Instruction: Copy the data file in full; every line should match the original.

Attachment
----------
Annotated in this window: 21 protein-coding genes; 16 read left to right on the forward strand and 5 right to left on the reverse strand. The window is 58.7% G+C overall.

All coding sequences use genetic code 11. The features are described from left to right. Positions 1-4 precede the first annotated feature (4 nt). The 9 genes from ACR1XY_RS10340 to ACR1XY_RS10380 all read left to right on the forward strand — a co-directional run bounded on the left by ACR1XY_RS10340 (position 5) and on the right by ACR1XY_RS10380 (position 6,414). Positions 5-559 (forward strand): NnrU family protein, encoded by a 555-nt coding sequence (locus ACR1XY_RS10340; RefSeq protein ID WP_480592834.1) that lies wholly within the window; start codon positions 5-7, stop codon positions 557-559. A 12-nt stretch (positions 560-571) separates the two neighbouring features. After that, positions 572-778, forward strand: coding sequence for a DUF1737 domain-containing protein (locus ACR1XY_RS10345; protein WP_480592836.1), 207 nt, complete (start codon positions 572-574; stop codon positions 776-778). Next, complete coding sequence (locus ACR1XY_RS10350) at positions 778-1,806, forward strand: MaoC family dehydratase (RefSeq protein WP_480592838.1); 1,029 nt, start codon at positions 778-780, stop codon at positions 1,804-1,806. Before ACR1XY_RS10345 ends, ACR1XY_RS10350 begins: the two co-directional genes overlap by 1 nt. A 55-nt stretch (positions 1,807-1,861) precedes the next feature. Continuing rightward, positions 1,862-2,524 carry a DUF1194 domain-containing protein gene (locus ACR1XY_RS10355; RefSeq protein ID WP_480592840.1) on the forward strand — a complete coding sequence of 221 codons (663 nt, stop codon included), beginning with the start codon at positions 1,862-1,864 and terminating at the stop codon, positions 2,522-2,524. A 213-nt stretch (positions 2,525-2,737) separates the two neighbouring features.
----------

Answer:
Annotated in this window: 21 protein-coding genes; 16 read left to right on the forward strand and 5 right to left on the reverse strand. The window is 58.7% G+C overall.

All coding sequences use genetic code 11. The features are described from left to right. Positions 1-4 precede the first annotated feature (4 nt). The 9 genes from ACR1XY_RS10340 to ACR1XY_RS10380 all read left to right on the forward strand — a co-directional run bounded on the left by ACR1XY_RS10340 (position 5) and on the right by ACR1XY_RS10380 (position 6,414). Positions 5-559 (forward strand): NnrU family protein, encoded by a 555-nt coding sequence (locus ACR1XY_RS10340; RefSeq protein ID WP_480592834.1) that lies wholly within the window; start codon positions 5-7, stop codon positions 557-559. A 12-nt stretch (positions 560-571) separates the two neighbouring features. After that, positions 572-778, forward strand: coding sequence for a DUF1737 domain-containing protein (locus ACR1XY_RS10345; protein WP_480592836.1), 207 nt, complete (start codon positions 572-574; stop codon positions 776-778). Next, complete coding sequence (locus ACR1XY_RS10350) at positions 778-1,806, forward strand: MaoC family dehydratase (RefSeq protein WP_480592838.1); 1,029 nt, start codon at positions 778-780, stop codon at positions 1,804-1,806. Before ACR1XY_RS10345 ends, ACR1XY_RS10350 begins: the two co-directional genes overlap by 1 nt. A 55-nt stretch (positions 1,807-1,861) precedes the next feature. Continuing rightward, positions 1,862-2,524 carry a DUF1194 domain-containing protein gene (locus ACR1XY_RS10355; RefSeq protein ID WP_480592840.1) on the forward strand — a complete coding sequence of 221 codons (663 nt, stop codon included), beginning with the start codon at positions 1,862-1,864 and terminating at the stop codon, positions 2,522-2,524. A 213-nt stretch (positions 2,525-2,737) separates the two neighbouring features.